The Path Forward
Food assistance programs do exist to help Americans in need. The Supplemental Nutrition Assistance Program (SNAP), formerly known as Food Stamps, helps 40 million low-income Americans each year receive an average of $127 per month to buy food. On top of SNAP, the National School Lunch Program (NSLP) and the School Breakfast Program (SBP) serve approximately 15 million breakfasts and 30 million lunches daily at low or no cost to students.
Nevertheless, these programs are still unable to provide enough food to the counties most at risk. The USDA estimates that families would need another $20 billion to completely eliminate the food insecurity shortfall. As such — two possible paths exist for reducing food insecurity and improving healthy living in America.
🎟 Increase the SNAP budget — Food stamps have a long history of feeding Americans. Since its inception in 1939, the Food Stamp program has helped hundreds of millions of Americans achieve food security. Every year it effectively lifts about 1% of the American population out of poverty. The most food insecure counties rely the most on SNAP. Unsurprisingly, I found there there is a 77% correlation between household income and food insecurity. An increase in the SNAP budget by 10% can reduce food insecurity for children by 22%. Congress needs to reverse the trend that President Trump set in motion when he decreased the SNAP budget. In 2019, the federal government allocated $60 billion to food stamps, the lowest level in a decade. Policymakers have known for more than 80 years how effective SNAP is for reducing hunger and should reignite their support of this program.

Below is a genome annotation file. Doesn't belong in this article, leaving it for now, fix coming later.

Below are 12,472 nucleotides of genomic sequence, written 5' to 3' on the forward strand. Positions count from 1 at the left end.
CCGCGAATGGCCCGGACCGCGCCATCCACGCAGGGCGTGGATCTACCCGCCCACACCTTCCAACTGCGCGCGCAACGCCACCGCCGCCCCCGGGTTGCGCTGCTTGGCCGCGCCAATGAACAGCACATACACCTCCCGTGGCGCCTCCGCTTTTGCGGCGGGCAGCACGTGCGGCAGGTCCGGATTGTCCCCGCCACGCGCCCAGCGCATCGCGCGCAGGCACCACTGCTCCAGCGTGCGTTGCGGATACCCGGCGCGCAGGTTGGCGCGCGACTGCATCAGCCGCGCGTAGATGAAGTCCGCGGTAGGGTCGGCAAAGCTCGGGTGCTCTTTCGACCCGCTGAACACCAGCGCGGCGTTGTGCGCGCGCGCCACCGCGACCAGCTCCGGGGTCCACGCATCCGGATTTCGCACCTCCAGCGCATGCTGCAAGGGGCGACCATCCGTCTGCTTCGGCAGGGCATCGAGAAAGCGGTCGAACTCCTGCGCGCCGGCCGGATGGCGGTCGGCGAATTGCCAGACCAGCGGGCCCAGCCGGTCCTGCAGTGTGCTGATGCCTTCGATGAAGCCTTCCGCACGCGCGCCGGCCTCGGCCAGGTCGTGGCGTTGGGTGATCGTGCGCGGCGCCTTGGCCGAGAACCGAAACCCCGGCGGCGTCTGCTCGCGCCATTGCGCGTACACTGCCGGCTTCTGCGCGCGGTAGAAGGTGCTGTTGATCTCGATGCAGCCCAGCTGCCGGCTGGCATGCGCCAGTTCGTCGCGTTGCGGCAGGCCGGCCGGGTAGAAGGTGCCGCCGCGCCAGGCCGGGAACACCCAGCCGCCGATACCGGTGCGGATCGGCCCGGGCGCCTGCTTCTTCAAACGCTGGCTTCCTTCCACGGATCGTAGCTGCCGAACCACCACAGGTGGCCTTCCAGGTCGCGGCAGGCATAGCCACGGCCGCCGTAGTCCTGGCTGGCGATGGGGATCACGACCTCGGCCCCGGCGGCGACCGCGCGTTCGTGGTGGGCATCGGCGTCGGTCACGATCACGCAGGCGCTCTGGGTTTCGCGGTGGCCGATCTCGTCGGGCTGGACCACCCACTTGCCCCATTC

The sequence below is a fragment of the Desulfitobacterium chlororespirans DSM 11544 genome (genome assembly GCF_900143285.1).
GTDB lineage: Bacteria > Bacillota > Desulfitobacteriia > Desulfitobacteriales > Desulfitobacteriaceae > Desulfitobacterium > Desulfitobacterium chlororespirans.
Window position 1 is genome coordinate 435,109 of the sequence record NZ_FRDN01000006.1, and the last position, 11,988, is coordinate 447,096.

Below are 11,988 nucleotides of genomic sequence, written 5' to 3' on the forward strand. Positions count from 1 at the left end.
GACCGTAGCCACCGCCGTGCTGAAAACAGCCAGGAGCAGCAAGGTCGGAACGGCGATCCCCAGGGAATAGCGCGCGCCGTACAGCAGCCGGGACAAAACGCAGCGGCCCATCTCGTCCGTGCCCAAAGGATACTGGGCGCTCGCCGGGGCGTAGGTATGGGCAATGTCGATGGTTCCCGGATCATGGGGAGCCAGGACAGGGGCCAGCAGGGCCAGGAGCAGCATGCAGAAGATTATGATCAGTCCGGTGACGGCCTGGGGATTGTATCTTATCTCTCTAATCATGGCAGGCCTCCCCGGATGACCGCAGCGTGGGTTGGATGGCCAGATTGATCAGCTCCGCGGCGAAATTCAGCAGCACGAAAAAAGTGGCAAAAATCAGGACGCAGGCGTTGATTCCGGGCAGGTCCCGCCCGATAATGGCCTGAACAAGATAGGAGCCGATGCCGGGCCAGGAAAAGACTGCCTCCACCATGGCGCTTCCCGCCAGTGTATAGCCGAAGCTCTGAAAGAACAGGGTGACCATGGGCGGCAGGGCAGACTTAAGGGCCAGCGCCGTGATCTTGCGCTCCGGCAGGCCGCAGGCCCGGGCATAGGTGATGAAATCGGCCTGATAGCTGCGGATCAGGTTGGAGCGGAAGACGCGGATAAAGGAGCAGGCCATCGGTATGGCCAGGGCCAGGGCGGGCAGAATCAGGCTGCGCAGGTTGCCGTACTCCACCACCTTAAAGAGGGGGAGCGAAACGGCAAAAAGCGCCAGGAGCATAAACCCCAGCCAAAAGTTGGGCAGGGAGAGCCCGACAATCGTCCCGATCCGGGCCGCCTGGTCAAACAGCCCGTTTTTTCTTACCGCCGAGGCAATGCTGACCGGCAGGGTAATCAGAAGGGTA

🍎 Increase Access to Healthy Foods — The New Markets Tax Credit (NMTC) has been one of America’s most successful policies for encouraging new development in underserved areas. Although NMTCs are not exclusively focused on food deserts, they have helped fund the creation of over 300 supermarkets in food deserts in recent years. This would make it easier for organizations like Daily Table to spread to neighborhoods most in need. Moreover, Congress currently has a bi-partisan bill on the floor called Healthy Food Access for All Americans Act (HFAAA) which would provide dedicated tax credits to stores and supermarkets identified as “Special Access Food Providers” (SAFPs). Congress should pass this bill so that food providers wouldn’t have to compete with other development types for tax credits.